Both Gere and McHenry/Heath focus on common misconceptions about literacy and write about similar beliefs and themes in terms of literacy outside of the classroom. McHenry/Heath’s essay focused on the notion that there was a lack of literacy skills among African Americans, mainly between the years 1830-1940. Despite all that African Americans have accomplished in terms of literacy, the presence of their knowledge and creativity has gone unnoticed and the main focus of most reports has been solely based on the oral tradition of the African American culture. The notion of African Americans as an “oral” people derived mostly from the use of sermons, which center on performance. The belief was that texts were simply repeated and adapted throughout the sermon. However, sermons ultimately focus on actual material and written texts, such as the Bible, and at times, notes and outlines from the preachers themselves. Thus, reading and writing is a needed skill in the presentation of sermons. Spiritual narratives were also considered “oral” representations, but narratives are, essentially, personal accounts whose content and style are also derived from the Bible and other spiritual and political texts, which are then turned into performances.
McHenry/Heath also asserts that since the 1960’s, it was more popular to illustrate poverty among blacks than to acknowledge the contributions of the middle and upper-class who made significant efforts to read and write, and to inspire others to do the same. These individuals, McHenry/Heath contest, made an effort to get their works read in order to send messages to society illustrating the lives of their culture and hardships. From 1830 through the Harlem Renaissance the most popular way to have their voice heard was to form reading and writing groups, which consisted of the elite middle and upper classes throughout America, including doctors, politicians, landowners, etc., and also groups including women, all being very affluent in literacy, music, and education. These groups would gather together and discuss works written by each other and other African Americans which focused on African American life, hardships, and issues addressed by the community. These clubs and societies also kept diaries, notes on meetings and wrote lectures for coming events. To a large group of African Americans, literacy groups provided a sense of freedom and they strove to become literate, believing that writing aided in self-improvement and would also aid in improving justice through a minority voice. African Americans also wanted to establish their cultural identity and later produced novels, short stories and poetry. Based on archives from such groups as literary societies, it was noted that public lectures and social and political speeches were prepared for by literate individuals who wrote their own materials.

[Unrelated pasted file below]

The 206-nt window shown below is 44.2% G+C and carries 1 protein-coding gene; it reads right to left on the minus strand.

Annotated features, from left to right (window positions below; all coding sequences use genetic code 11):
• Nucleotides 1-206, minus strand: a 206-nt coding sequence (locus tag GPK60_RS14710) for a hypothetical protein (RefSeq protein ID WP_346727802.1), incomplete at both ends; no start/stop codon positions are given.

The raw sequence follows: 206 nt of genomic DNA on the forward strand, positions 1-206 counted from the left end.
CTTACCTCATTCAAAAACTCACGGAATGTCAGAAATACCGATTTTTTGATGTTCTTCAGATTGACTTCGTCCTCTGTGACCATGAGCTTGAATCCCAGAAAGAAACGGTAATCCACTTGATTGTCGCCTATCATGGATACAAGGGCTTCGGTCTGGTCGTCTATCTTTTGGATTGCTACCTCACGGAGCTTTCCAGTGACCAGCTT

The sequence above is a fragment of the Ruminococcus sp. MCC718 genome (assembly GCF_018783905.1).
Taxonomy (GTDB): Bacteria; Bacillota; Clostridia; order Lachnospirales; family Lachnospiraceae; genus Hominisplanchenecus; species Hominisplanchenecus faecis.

African Americans began to take advantage of their freedom and, as they were still banned from many clubs and theaters, felt they needed to establish themselves as cultured, intelligent and involved in literature and society. As early as 1841, blacks from upper and middle classes whose main goal was to protest slavery and focus on abolition and other political matters, contributed to building libraries, sponsoring lectures, and forming debate societies and literary clubs. More and more, writing focused on the struggle for civil rights and authors attempted to prove to society that they and the characters in their genres were educated. Literary journals were also published, including The Voice of the Negro, Colored AmericanMagazine, and The Crisis. These journals included news, legal issues, political commentary, creative writing, poems, fiction, drama, some artwork, literature, etc. The journals helped to build a sense of community between writers and readers and were included in discussions during literary meetings. Many of the problems African Americans had, however, arose from the prejudice of white publishers who refused to print their works, which many times focused on the African American struggle and race issues, and in most cases, women writers, who focused on gender issues and political causes were also refused publication.
As more and more womens groups formed, a high concentration arose which focused on raising intellectual and education standards of women through reading, writing, and discussion. African American women were focused on fighting off stereotypes that they were inferior to men and and could not fit in with a higher culture, thus, they began to establish kindergartens and high schools, which strictly focused on reading literature.